This sense of pervasive hyperbole has long been a feature of El Sistema in Venezuela, and it now seems to have established itself firmly in the international Sistema sphere. I recently came across a Swedish initiative called El Sistema Play, which is being driven by El Sistema Sweden and its charismatic Venezuelan artistic leader Ron Davis Álvarez. As always, the language is dynamic and the idea sounds funky and cutting-edge – a “digital impact hub” – and the principal photo on the homepage shows RDA in a kind of rock-star pose. But this photo is in fact very revealing: it’s all about the conductor showing off. Most of the kids aren’t even playing – they’re just staring at Ron.
The content of the videos on the site indicates old-fashioned, teacher-centred, classical instruction (something that will be little surprise to anyone who has observed instruction in Venezuela without rose-tinted glasses on). There are five videos in all, and in four of them there are no children and no music-making. In the fifth, children do appear, but only to obey the conductor’s instructions about holding their instruments. In the whole series, we do not hear a single child speak or make their own music. RDA is El Sistema’s star European teacher, and if El Sistema Play is designed to show off the “El Sistema philosophy,” then it does so very well – demonstrating just how far the program is from the most progressive and innovative currents in music education. Behind all the talk of energy, discipline, and passion, there’s very little to get excited about here.
A lot of the hyperbole comes from the field itself, and is unsurprising considering that Sistema has become an industry and a brand. What is a little more surprising is the way that this hyperbole has infiltrated into so many other spheres, such as government, policymaking, and the media. This process raises questions about how much attention is paid to detail, even at the highest levels where big decisions are being taken.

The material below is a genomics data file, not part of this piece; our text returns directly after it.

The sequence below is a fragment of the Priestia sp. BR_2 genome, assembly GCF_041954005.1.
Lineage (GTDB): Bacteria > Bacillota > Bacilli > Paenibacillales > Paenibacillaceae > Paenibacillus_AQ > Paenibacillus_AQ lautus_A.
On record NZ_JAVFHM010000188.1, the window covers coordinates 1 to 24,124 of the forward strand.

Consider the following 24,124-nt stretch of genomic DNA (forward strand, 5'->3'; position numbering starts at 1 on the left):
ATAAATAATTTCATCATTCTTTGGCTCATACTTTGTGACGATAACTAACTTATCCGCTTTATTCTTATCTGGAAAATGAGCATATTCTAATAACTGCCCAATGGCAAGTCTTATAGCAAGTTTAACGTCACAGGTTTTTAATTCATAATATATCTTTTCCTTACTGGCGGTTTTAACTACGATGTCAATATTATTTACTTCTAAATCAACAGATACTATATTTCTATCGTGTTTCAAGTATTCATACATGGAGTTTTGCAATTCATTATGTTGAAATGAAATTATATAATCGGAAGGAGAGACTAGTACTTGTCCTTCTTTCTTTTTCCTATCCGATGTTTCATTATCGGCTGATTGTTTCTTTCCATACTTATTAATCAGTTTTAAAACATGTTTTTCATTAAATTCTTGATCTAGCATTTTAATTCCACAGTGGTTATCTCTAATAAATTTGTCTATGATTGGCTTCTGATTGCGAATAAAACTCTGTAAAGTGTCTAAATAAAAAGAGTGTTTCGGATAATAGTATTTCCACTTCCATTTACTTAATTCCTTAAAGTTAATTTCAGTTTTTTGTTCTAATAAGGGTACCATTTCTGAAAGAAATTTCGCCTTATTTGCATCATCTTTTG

(Perhaps I should have written: “especially at the highest levels where big decisions are being taken.” David Laws, a former UK schools minister, admitted yesterday that “the quality of education policymaking is poor. […] A lot of decision-making is not based on evidence but on hunch. I had little coming to me from civil servants that presented the latest academic evidence. Too often, they just serve up practical advice about how the minister can do what he or she wants. But politicians are prone to make decisions based on ideology and personal experience.” Is music education all that different?)
The recently published All-Party Parliamentary Group on Arts, Health and Wellbeing Inquiry Report “Creative Health: The Arts for Health and Wellbeing” took Sistema Scotland as one of its success stories. It simply summarised the headlines of the 2015 Glasgow Centre for Population Health report. Neither the caveats within the report nor critiques of the study were taken into account. The Powers That Be have long since decided that Sistema Scotland is a Good Thing and nothing that goes beyond the rosy executive summary is allowed to intrude on that picture. It is fascinating to see a myth being constructed before one’s eyes.
There is also a thumbs-up to the Liverpool branch of In Harmony Sistema England, which is based at Faith Primary School. This is surprising, considering the question mark that currently hangs over the program, if somewhat silently. It’s true that last year, an evaluation of In Harmony Liverpool concluded that the program “has played a prominent role in children’s educational achievement, both through musical skills development and performance, and in other academic subjects such as Maths and English”; and “has led to improvements in children’s wellbeing, particularly aspiration and resilience, as well as their sense of belonging and pride in their community.”
However, a general inspection by Ofsted (the government’s Office for Standards in Education, Children’s Services and Skills) just a few months ago rated the school as inadequate (the lowest rating). Achievement in Maths and English was disappointing. Music appears only once in the 16-page report: